What stands out?

The Honda Accord feels solid and well built, has ample interior space for a medium sedan, and is very quiet to ride in. All Accords are very well equipped, and come with an active safety suite that includes autonomous emergency braking.

What might bug me?

Reaching for a conventional hand brake lever – or an electric park brake switch – and discovering there isn’t one. The foot-operated park brake will take some getting used to and may never be as intuitive to operate as these more conventional brakes.

That you can’t carry skis for a trip to the snow while your small child rides in the back. Nor can you carry any other long item – a lengthy Ikea flat-pack, for example – with any rear-seat passenger. You can fold down the Accord’s rear seat-back, so that cargo can protrude from the boot into the cabin, but it is all or nothing: the entire rear cushion has to go down (rather than just one side of a split-folding seat).

What body styles are there?

Four-door sedan only.

The Honda Accord drives its front wheels. It is classed as a medium car, lower priced.

What features do all Accords have?

Dual zone climate control (which lets you set different temperatures for each side of the cabin). A multi-angle reversing camera, and parking sensors front and rear.

Adaptive cruise control, which can match your speed to slower cars ahead automatically – resuming your pre-set speed when the way is clear.

A multimedia system with a seven-inch colour touchscreen, an AM/FM radio, a CD player, Bluetooth connectivity for phone calls and audio streaming, HDMI and USB inputs, six speakers and a bass-boosting sub-woofer. Satellite navigation.

Support for Apple CarPlay and Android Auto, which allows you to display some apps from compatible smartphones on the touchscreen and control them from there (or with your phone’s voice recognition).

A smart key and a start button, which lets you unlock and start the car while the key resides safely in your bag or pocket.

Part-leather seat trim, power-adjustment and heating for both front seats, and a memory for the driver’s seat (which makes it easy to restore your adjustments after a companion has driven the car).

Very bright, long-lasting LED headlights that turn on automatically when it’s getting dark, and switch themselves to low beam for oncoming vehicles. LEDs in the daytime running lights and taillights. Windscreen wipers that operate automatically when it rains.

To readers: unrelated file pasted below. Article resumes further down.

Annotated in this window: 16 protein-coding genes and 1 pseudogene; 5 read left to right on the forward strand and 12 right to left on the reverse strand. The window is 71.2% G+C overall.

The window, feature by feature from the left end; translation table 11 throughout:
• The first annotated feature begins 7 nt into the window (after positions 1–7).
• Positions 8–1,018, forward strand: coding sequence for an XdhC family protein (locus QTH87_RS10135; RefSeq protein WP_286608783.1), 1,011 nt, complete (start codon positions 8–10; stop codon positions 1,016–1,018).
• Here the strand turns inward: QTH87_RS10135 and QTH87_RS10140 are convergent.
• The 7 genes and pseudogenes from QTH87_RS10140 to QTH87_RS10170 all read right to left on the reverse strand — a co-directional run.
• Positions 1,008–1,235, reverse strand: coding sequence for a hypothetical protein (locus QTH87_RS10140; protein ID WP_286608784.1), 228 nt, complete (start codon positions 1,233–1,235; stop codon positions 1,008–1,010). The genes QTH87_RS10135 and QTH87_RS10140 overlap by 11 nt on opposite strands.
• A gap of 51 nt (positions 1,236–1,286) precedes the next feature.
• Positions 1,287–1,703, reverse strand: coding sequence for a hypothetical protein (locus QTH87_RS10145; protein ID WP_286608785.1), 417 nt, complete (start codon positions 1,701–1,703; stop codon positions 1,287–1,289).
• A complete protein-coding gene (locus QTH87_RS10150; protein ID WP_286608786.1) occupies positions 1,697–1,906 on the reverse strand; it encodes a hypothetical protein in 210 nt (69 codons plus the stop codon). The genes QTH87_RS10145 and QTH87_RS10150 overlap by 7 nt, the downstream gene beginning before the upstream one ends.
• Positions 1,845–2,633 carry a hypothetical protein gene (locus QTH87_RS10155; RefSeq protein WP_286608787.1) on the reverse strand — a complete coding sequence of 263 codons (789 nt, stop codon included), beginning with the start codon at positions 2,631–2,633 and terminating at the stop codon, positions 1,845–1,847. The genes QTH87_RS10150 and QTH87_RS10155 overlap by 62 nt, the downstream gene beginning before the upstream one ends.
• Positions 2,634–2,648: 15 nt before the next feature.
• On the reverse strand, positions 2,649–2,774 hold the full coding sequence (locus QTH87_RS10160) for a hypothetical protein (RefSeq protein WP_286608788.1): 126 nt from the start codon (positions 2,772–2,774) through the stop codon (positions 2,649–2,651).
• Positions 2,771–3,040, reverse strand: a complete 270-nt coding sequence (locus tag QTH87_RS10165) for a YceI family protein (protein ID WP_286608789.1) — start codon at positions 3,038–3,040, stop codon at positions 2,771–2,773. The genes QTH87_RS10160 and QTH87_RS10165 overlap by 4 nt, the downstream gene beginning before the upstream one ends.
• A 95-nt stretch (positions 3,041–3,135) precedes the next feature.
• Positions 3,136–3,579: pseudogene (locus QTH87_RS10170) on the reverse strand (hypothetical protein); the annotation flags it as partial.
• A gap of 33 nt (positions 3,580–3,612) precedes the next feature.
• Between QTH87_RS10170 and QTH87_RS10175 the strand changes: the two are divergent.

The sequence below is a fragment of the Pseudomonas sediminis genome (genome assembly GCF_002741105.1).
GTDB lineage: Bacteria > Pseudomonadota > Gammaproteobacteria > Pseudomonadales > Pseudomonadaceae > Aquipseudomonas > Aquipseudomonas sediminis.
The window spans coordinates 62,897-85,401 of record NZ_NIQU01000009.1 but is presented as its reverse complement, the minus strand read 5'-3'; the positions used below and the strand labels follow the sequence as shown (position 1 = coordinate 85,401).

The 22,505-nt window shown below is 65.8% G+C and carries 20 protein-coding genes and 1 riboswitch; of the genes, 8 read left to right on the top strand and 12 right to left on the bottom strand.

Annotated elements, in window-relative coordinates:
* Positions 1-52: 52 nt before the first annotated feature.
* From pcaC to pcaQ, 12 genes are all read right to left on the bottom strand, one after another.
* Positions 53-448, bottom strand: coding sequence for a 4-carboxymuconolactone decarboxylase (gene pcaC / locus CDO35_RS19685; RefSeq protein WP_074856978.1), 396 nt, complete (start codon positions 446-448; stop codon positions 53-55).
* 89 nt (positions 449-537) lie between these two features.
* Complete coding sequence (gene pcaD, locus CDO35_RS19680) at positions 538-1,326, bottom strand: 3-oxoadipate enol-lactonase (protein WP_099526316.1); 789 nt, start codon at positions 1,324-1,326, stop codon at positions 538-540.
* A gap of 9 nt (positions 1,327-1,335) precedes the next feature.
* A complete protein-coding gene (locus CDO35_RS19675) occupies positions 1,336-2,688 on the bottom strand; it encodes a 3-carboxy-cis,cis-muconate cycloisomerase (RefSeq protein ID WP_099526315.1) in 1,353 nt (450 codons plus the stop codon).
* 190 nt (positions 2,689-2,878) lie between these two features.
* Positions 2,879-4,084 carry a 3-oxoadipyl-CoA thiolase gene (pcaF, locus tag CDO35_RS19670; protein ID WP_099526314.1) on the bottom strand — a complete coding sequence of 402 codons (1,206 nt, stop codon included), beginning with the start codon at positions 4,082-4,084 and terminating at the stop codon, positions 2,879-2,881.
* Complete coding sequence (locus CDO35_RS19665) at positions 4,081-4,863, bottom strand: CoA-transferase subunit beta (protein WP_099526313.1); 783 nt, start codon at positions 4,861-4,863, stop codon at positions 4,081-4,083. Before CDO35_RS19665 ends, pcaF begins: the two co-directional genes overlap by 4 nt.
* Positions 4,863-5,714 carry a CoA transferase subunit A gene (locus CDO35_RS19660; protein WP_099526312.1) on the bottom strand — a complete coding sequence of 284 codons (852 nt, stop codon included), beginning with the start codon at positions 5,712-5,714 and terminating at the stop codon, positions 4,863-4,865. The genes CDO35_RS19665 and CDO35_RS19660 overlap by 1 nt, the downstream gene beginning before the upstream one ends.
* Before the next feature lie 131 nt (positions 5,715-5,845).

A power operated sunroof, roll-up sunshades for the rear side windows, and a power-operated sunshade for the rear window.

Eighteen-inch wheels made from aluminium alloy, which look good without the plastic covers found on some lower priced cars. A full-size spare tyre on a matching alloy spare wheel. A tyre pressure monitor, which warns you if a tyre has lost air (this can give you extra time to get a slow puncture seen to).

Autonomous emergency braking, along with lane-keeping assistance, and road-departure mitigation, and Honda’s Lane Watch blind-spot monitor.

Six airbags. Anti-lock brakes, and electronic stability control - which can help you control a skidding car. (For the placement of airbags and more on Accord safety systems, please open the Safety section below.)

Every Honda Accord carries a five-year warranty, with no limit on distance.

Which engine uses least fuel, and why wouldn't I choose it?

The 2.4-litre petrol four-cylinder supplied with the Accord VTi-L uses the least fuel, consuming 8.2 litres/100km on the official test (city and country combined). It has enough power for city driving and comfortable highway cruising, but you have to work it hard if you want to overtake swiftly.

The main reason you might not choose this engine is that you want more thrust. The other available engine is the 3.5-litre petrol V6 that comes with the more expensive Accord, the Accord V6L. It uses about 15 per cent more fuel but has half again as much power, which makes overtaking and climbing hills easy.

Every Honda Accord has a conventional automatic gearbox. The gearbox in four-cylinder Accords has five ratios while that in the V6L has six – which is part of the reason why the V6 Accord adds so much performance for such a small fuel penalty.

(Power outputs and all other Honda Accord specifications are available from the Cars Covered menu, under the main image on this page.)

What key features do I get if I spend more?